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Discussion Starter #1 (Edited)
I received it today. I just had to trim a little off the back of the hand guard. Fit is great but not as tight as the hackberry wood. We'll see how it shoots. I really liked the hackberry wood stock, but I noticed when I put it together that the front hand guard was crooked. I would have had to find a new front hand guard and have it color matched with the rest of the stock. I decided to go with a Minelli from Stocky's. $170; close to $200 with shipping.











I'd say it took me about 30 to 45 minutes to fit the stock and transfer the stock metal from the hackberry stock to my Minelli walnut.

Tony.
 

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TonyBen,

That's a very nice looking stock. Does stockey's have different grades of wood or is it catch as catch can with the Minelli's they sell?

We need to get together fella.

Semper Fi,

Wes
 

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TonyBen,

That's a very nice looking stock. Does stockey's have different grades of wood or is it catch as catch can with the Minelli's they sell?
Wes
All of the Minelli stocks I have seen were boxed up individually in Italy. I doubt any of the US distributors are opening them up to grade the wood. I've seen ones with nice figure on both sides, plain figure on both sides and some that were plain on one side and well figured on the other. It has always appeared to be the luck of the draw. When the M14 stocks were available from Brownells years ago, I would usually order a couple at a time.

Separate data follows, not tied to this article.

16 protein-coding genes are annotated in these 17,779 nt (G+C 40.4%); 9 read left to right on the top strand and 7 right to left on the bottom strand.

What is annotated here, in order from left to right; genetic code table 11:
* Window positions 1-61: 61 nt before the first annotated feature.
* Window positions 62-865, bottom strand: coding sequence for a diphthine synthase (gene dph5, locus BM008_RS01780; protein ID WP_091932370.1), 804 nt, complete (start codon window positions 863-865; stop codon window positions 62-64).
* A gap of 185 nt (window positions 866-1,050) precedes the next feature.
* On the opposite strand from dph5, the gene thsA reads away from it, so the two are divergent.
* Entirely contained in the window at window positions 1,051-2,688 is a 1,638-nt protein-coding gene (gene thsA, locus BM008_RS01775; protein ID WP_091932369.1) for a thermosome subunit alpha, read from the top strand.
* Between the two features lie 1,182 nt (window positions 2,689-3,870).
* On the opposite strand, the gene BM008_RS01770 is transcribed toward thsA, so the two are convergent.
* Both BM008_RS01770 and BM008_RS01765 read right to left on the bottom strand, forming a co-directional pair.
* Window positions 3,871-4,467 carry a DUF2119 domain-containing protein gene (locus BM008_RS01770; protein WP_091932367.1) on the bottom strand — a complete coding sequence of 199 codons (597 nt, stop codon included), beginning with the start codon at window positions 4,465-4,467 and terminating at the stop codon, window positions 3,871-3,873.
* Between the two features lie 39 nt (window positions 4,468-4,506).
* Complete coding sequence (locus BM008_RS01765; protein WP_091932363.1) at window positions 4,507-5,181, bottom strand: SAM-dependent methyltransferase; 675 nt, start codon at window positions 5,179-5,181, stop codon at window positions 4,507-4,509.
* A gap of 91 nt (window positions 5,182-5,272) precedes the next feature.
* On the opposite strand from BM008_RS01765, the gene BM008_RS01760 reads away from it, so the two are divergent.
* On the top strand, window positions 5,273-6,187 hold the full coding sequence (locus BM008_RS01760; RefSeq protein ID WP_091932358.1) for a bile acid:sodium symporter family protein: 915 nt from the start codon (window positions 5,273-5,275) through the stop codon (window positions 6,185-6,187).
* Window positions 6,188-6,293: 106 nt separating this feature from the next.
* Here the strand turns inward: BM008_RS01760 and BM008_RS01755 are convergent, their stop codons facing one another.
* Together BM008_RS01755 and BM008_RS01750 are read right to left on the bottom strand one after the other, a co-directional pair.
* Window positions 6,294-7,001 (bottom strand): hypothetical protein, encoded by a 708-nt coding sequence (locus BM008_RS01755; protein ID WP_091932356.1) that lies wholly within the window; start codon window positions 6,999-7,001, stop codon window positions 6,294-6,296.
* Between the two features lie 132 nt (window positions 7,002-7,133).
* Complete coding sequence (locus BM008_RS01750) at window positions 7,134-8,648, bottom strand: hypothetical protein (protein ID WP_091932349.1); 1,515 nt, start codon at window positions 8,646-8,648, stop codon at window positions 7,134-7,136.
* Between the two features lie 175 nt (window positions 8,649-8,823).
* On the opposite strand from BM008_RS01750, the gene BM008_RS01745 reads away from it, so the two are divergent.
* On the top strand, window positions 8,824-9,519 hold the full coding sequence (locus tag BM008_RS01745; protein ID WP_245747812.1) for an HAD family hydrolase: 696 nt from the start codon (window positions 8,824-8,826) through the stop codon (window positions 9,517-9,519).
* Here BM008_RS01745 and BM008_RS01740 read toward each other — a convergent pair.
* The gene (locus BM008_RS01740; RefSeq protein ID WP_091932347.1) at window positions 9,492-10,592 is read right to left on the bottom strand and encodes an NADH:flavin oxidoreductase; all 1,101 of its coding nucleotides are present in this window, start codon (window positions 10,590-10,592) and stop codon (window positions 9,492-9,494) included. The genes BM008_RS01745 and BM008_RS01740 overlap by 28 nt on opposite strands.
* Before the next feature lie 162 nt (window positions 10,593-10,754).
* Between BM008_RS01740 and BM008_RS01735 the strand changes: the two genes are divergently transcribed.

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That's some purdy straight grain wood right there. If it's not all that tight... bed it unless you have plans to shoot in J C. Garand CMP Matches. Now, load up some 30-06 and show us how it's done.
 

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Discussion Starter #8
Here's the misalignment of the front handguard which prompted me to buy another stock...




Other than replacing it I really wouldn't know how to go about fixing it. I wanted to match condition the stock, but with that misalignment, I don't think I'd be able to do it.

The hackberry first required me to hammer the stock in with a mallet and the trigger group locked in really tight. For someone looking for a GI fit, that would have been unacceptable. For me, it just meant that the tight fit means better accuracy.

Since this will be bedded eventually, I don't mind that the Minelli slips in easily. I just care that everything is geometrically correct for bedding and match conditioning.

Here's some images of the hackberry. The machining isn't as nice and you can see where my receiver legs pushed wood out of the way when I fit it...




Looks like my bolt was hitting the stock as well...


Minelli heel as a comparison...


The hackberry has a solid buttstock with no holes for a GI cleaning kit...


The Minelli does...


The front receiver contour was perfect...